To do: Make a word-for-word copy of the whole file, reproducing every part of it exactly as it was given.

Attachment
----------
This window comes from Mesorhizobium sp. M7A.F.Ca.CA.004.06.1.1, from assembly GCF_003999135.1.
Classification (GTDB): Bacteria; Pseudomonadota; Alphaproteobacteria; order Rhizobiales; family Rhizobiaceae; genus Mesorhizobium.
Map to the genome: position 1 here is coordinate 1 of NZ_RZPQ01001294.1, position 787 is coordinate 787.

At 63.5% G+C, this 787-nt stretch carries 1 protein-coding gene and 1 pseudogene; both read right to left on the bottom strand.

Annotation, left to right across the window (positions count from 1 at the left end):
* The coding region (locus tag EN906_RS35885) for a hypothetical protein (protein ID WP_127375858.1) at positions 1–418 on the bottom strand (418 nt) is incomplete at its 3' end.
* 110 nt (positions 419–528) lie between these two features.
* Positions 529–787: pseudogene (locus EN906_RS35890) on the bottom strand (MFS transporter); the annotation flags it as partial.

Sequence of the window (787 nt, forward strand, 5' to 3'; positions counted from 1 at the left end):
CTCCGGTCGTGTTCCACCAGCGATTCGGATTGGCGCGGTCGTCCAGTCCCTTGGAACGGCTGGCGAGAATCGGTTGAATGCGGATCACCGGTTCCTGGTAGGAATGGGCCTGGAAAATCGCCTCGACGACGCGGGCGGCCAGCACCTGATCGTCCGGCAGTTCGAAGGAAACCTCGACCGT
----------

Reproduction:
This window comes from Mesorhizobium sp. M7A.F.Ca.CA.004.06.1.1, from assembly GCF_003999135.1.
Classification (GTDB): Bacteria; Pseudomonadota; Alphaproteobacteria; order Rhizobiales; family Rhizobiaceae; genus Mesorhizobium.
Map to the genome: position 1 here is coordinate 1 of NZ_RZPQ01001294.1, position 787 is coordinate 787.

At 63.5% G+C, this 787-nt stretch carries 1 protein-coding gene and 1 pseudogene; both read right to left on the bottom strand.

Annotation, left to right across the window (positions count from 1 at the left end):
* The coding region (locus tag EN906_RS35885) for a hypothetical protein (protein ID WP_127375858.1) at positions 1–418 on the bottom strand (418 nt) is incomplete at its 3' end.
* 110 nt (positions 419–528) lie between these two features.
* Positions 529–787: pseudogene (locus EN906_RS35890) on the bottom strand (MFS transporter); the annotation flags it as partial.

Sequence of the window (787 nt, forward strand, 5' to 3'; positions counted from 1 at the left end):
CTCCGGTCGTGTTCCACCAGCGATTCGGATTGGCGCGGTCGTCCAGTCCCTTGGAACGGCTGGCGAGAATCGGTTGAATGCGGATCACCGGTTCCTGGTAGGAATGGGCCTGGAAAATCGCCTCGACGACGCGGGCGGCCAGCACCTGATCGTCCGGCAGTTCGAAGGAAACCTCGACCGT